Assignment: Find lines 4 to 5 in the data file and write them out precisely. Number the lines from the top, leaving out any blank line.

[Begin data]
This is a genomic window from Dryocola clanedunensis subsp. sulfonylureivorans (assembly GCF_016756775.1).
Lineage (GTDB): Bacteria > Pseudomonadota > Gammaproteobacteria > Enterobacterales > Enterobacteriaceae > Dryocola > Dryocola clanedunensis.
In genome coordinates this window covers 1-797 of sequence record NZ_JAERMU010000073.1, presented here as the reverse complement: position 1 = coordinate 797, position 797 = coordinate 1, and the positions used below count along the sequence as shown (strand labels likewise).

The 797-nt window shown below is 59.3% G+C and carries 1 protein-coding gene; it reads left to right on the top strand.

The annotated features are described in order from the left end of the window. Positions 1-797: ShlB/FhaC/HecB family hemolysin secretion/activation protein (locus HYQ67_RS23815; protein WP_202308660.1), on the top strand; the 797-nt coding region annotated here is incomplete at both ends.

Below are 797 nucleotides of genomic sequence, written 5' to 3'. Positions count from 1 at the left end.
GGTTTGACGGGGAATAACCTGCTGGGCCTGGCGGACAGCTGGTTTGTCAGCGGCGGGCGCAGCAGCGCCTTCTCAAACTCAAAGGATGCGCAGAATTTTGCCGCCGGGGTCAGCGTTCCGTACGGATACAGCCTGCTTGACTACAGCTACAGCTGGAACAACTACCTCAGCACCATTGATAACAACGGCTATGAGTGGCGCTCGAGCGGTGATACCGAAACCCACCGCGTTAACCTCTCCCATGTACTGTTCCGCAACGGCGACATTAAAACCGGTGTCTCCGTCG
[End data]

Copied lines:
The 797-nt window shown below is 59.3% G+C and carries 1 protein-coding gene; it reads left to right on the top strand.

The annotated features are described in order from the left end of the window. Positions 1-797: ShlB/FhaC/HecB family hemolysin secretion/activation protein (locus HYQ67_RS23815; protein WP_202308660.1), on the top strand; the 797-nt coding region annotated here is incomplete at both ends.